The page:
At low tide, an amazing beach is left. An Italian Count has built a striking, yet incongrent mock castle on the edge of Shela village, much to the disquiet of the locals, for an astonishing sum, little of which has benefited the community.
Aberdare National Park
On the edge of the rift valley, around 100km from Nairobi, the Aberdare National Park is described as 'the most exciting of Kenya's parks' due to its intrinsic beauty and the wide diversity of flora and fauna within a variety of habitats. The western slopes of the range are principally part of the Rift wall, affording steep slopes not conducive for game, although the moorlands possess stunning waterfalls and views. The lower and warmer 'Treetops salient' still has steeply-sloped forest ridges with fast flowing trout streams, but this area is stocked with wildlife, many specific to the Aberdares. The water run-off from the mountains (and Mount Kenya) is critical for the provision of drinking water for Nairobi.
We were fortunate to be staying at the private Rhino Retreat, a 3 bedroom cottage (built by British Royal Engineers in 1993 as an aid project) secluded in the hills above the Ark and controlled by the 'Rhino Art' charity. Rhino Ark is a fund raising initiative to benefit the local communities around the Aberdares, through fence and forest management, and the creation of wildlife sanctuaries - notably for the rhino as its name suggests (the charity has a website - www.rhinoark.org). The Retreat has its own waterhole, with an almost constant stream of animals, in particular 3 bull elephants, herds of buffalo and bushbuck.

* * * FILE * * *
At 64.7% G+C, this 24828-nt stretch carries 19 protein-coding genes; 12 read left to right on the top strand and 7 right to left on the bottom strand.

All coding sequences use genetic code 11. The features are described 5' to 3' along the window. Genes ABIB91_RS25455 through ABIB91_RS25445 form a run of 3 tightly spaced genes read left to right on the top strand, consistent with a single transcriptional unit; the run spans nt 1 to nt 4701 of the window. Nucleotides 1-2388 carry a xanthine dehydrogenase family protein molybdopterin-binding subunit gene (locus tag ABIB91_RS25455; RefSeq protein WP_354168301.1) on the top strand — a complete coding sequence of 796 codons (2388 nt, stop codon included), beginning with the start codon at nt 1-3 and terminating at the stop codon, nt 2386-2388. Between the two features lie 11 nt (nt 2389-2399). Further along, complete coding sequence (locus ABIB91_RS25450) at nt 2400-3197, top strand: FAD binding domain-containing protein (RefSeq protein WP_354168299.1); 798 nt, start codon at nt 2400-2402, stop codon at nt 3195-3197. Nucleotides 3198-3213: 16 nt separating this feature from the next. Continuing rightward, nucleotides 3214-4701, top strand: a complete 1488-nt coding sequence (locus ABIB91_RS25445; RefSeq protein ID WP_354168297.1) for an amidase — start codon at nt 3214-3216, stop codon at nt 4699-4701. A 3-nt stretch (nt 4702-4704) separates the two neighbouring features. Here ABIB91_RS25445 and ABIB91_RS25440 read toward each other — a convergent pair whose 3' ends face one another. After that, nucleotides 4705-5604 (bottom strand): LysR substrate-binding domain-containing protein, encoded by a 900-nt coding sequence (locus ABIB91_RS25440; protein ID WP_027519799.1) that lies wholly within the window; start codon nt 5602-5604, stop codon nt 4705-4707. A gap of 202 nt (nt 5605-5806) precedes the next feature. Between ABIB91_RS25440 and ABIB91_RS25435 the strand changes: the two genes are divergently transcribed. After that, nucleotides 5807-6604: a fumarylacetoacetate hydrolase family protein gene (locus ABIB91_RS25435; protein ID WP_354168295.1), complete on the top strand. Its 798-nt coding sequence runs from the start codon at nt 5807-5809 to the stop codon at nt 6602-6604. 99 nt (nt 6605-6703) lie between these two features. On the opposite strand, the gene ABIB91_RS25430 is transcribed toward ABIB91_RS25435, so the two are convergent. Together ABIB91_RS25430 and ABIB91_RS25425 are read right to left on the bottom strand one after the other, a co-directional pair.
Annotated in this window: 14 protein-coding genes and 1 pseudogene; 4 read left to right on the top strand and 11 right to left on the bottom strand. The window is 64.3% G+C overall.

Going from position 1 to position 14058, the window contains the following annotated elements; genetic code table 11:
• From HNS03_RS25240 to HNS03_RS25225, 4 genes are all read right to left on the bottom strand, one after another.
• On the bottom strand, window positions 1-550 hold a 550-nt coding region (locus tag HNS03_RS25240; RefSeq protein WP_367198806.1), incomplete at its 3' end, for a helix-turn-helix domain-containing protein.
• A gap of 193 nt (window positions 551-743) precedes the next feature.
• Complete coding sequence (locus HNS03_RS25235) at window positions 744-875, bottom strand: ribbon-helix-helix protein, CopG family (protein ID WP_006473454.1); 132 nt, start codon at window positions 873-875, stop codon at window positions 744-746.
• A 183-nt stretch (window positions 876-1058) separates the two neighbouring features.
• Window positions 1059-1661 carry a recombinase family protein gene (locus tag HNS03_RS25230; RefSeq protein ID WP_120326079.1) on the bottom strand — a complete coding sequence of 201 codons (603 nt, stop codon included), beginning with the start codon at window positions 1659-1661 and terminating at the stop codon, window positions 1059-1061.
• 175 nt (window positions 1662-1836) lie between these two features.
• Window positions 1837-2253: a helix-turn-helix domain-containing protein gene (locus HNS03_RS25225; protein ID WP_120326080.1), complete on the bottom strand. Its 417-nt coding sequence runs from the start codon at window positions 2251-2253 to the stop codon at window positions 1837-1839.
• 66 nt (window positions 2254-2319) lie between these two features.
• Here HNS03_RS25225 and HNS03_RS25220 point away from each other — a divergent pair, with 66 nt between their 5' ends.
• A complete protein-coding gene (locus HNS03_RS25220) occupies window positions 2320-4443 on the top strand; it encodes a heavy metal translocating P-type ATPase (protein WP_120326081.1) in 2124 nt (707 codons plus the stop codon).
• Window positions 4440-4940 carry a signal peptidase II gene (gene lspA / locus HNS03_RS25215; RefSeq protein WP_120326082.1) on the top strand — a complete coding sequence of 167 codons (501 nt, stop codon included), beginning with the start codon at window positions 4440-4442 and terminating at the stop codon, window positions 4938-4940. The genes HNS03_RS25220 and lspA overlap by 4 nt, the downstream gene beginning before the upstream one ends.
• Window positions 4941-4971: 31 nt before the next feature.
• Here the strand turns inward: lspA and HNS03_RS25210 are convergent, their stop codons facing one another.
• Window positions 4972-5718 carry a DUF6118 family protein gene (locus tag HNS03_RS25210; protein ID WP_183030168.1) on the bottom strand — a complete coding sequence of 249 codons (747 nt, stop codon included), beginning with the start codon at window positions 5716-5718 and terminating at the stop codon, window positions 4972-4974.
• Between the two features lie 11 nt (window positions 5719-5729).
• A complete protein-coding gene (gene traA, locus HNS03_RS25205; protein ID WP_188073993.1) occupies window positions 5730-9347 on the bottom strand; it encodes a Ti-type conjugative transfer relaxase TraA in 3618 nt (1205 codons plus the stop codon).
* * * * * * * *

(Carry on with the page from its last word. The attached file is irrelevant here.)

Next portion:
We were unsurprised when one bull elephant charged the drinking buffalo, who were sharing the waterhole. He lowered his head and tusks in the charge, but at the last minute, he raised his head so as not to gore the buffalo. Interestingly, the buffalo did not run far, appeared unperturbed and kept trying to come back to drink.
We visited the Ark; inside it looks like a ship, with decks and small cabins. At one end there is a balcony (on the B deck) overlooking a large waterhole which is lit up at night. The restaurant overlooks the waterhole on the lower of the 3 decks. Interestingly there was a hanging table on which food was being put out for the birds to eat. Many of the guests were waiting with their cameras to take pictures as the birds ate. We noted that in Botswana feeding animals, fish or birds has now been forbidden in the parks!